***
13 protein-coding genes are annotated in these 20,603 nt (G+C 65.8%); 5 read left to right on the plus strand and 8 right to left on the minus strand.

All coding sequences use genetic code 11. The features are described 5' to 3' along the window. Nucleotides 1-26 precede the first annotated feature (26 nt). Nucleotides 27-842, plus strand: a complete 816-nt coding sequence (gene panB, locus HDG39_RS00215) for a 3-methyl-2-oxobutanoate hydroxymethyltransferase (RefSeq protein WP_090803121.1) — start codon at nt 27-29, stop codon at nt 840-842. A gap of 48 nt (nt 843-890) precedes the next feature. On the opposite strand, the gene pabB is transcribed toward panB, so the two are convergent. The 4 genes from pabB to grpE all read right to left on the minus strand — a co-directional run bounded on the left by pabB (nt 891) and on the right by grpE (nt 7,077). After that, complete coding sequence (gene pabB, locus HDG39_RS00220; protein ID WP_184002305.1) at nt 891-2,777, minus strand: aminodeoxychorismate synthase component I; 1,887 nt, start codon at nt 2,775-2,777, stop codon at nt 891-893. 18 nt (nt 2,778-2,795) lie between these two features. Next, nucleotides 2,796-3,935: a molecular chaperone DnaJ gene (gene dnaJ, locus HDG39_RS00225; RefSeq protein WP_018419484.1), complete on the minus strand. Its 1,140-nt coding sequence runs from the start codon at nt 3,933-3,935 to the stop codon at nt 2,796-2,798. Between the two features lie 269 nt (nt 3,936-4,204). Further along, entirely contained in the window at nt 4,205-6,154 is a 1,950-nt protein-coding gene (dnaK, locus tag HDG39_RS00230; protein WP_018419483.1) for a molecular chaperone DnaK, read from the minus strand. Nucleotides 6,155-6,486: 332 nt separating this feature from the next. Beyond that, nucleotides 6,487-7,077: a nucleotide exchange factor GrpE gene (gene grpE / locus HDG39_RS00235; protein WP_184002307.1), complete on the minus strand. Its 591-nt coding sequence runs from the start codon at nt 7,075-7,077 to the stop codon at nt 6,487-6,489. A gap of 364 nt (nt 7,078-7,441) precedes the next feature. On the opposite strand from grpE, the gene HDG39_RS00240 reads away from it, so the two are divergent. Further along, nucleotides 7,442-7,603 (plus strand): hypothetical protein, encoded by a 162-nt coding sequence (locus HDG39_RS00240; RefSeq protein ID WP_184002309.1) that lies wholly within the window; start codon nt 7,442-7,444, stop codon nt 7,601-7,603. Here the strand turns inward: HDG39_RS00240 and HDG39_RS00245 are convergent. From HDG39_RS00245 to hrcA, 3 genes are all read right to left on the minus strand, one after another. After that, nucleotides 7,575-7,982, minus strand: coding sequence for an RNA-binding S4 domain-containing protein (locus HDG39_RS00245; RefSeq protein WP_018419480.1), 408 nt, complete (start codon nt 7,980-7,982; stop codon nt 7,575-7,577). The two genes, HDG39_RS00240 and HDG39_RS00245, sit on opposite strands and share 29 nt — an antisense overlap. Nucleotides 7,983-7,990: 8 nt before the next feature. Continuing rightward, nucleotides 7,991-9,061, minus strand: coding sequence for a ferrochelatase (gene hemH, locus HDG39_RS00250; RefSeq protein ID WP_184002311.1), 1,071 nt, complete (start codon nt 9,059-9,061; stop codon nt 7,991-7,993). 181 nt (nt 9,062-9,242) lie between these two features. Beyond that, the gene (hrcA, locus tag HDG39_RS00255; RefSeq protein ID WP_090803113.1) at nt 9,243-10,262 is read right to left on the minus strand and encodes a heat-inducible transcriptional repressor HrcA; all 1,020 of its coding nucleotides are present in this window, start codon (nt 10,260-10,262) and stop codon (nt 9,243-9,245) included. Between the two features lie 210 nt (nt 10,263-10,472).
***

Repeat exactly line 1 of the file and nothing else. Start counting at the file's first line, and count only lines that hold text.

13 protein-coding genes are annotated in these 20,603 nt (G+C 65.8%); 5 read left to right on the plus strand and 8 right to left on the minus strand.